Alcohol withdrawal scales help doctors learn more about a patient’s level of alcohol use and prescribe medications to help relieve withdrawal symptoms.

Article at a Glance:

  • The CIWA-Ar is a tool used by health care professionals to evaluate the severity of alcohol withdrawal symptoms.
  • The CIWA-Ar uses ten different items, each scored on a scale of zero to seven to provide a score that indicates a patient’s risk.
  • A patient’s CIWA-Ar score can help determine if withdrawal medications are not needed, possibly needed or definitely needed.

The symptoms of alcohol withdrawal can be overpowering and unpleasant. When someone is working to abstain from alcohol misuse, these withdrawal symptoms may lead them to stop the process and drink again.

Medications are sometimes prescribed to help treat symptoms. However, these drugs are very strong and may have side effects of their own. Additionally, it’s possible for the medications themselves to be addictive or cause dependence.

Using the CIWA-Ar for Alcohol Withdrawal Assessment

A standardized tool called the Clinical Institute Withdrawal Assessment for Alcohol Scale Revised (CIWA-Ar) was created to help health care professionals assess the severity of alcohol withdrawal symptoms. This assessment allows them to determine whether medications are needed to ease or alleviate symptoms.

Because patients sometimes underreport alcohol consumption, physicians often overlook misuse. Potentially life-threatening consequences, such as delirium tremens or seizures, could be missed if alcohol withdrawal symptoms go unrecognized. For these reasons, the CIWA-Ar is also used to assess patients in various situations, such as general outpatient, emergency, surgical or psychiatric care.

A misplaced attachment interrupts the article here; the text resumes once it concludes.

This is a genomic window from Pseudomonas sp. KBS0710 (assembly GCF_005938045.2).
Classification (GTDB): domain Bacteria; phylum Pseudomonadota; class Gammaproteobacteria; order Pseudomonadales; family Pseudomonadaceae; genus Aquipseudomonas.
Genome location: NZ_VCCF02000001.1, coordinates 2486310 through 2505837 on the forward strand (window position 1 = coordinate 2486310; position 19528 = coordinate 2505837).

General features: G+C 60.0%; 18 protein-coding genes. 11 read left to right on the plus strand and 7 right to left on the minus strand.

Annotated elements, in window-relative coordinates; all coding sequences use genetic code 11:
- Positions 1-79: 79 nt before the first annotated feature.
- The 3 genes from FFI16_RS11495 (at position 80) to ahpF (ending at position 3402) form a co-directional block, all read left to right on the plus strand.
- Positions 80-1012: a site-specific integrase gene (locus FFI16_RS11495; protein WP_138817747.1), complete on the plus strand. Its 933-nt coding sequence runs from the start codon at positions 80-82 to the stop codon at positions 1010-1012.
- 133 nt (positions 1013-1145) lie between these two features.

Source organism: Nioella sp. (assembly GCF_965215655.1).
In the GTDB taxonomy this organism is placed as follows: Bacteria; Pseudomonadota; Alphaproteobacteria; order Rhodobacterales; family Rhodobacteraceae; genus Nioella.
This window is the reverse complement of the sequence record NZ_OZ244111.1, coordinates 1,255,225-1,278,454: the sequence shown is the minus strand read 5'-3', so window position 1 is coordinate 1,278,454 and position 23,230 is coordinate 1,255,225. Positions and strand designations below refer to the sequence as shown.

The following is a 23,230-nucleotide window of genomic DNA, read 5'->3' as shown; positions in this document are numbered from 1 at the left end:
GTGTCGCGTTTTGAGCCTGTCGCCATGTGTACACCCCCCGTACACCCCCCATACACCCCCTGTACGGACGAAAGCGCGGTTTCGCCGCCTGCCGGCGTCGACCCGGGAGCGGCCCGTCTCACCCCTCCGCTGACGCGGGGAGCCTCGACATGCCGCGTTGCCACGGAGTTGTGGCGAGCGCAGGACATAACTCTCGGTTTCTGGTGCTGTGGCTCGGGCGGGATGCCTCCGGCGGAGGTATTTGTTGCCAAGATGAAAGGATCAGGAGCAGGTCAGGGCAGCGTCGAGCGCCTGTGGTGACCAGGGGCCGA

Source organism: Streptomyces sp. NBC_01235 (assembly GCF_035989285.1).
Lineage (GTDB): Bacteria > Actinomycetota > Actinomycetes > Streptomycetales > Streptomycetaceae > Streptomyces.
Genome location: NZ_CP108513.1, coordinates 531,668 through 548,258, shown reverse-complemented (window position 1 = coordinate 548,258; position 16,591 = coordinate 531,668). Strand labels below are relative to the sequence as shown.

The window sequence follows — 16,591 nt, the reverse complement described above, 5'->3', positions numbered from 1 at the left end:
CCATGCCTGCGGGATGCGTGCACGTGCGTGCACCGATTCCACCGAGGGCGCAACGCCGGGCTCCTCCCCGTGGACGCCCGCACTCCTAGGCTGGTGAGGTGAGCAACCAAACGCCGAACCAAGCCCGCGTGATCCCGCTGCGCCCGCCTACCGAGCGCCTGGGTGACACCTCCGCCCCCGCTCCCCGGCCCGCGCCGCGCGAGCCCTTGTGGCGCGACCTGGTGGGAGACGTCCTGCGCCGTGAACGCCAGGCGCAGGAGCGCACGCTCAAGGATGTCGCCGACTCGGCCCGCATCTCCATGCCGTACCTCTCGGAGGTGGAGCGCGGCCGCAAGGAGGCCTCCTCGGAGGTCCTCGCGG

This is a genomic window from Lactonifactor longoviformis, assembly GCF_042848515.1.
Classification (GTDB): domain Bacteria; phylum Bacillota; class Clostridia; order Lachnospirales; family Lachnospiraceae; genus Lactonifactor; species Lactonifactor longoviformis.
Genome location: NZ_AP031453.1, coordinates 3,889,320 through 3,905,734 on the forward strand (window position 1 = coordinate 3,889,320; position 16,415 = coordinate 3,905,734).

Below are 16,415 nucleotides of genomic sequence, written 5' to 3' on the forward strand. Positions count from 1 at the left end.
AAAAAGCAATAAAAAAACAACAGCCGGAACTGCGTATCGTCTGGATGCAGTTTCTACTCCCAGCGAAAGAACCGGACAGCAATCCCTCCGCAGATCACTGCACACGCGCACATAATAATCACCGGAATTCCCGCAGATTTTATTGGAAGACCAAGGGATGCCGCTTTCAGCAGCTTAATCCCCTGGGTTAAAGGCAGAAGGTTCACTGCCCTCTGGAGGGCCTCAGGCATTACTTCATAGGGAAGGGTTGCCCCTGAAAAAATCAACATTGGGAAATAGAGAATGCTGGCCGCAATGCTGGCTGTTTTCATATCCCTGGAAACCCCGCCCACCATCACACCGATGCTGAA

Related Topic: Home remedies for alcohol withdrawal

How To Use the CIWA-Ar Alcohol Withdrawal Scale

The CIWA-Ar scale consists of 10 items (or conditions) that a health care provider reviews. Each item is evaluated separately and then combined to produce an aggregated score, which indicates the severity and potential for alcohol withdrawal symptoms. Any sign indicating patterns or side effects of excessive alcohol use could point to a possibility of severe withdrawal symptoms.

See Also: What helps with alcohol withdrawal

Each item is scored on a scale of zero to seven, with zero meaning no symptoms are present and seven meaning the worst possible symptoms are likely. Most items have specific questions that the health care provider will ask, but some are based solely on observation.

To ensure the results are consistent, the wording for each question is designed to be the same each time. The ten items include:

  1. Nausea and vomiting: The doctor asks, “Do you feel sick to your stomach? Have you vomited?
  2. Tremor: The doctor notes the presence and severity of the patient’s tremors.
  3. Paroxysmal sweats: The doctor notes the presence and amount of the patient’s visible sweat.
  4. Anxiety: The doctor asks, “Do you feel nervous?”
  5. Agitation: The doctor notes the patient’s level of agitation.
  6. Tactile disturbances: The doctor asks, “Do you have any itching, pins and needles sensations, burning sensations, numbness, or do you feel bugs crawling on or under your skin?”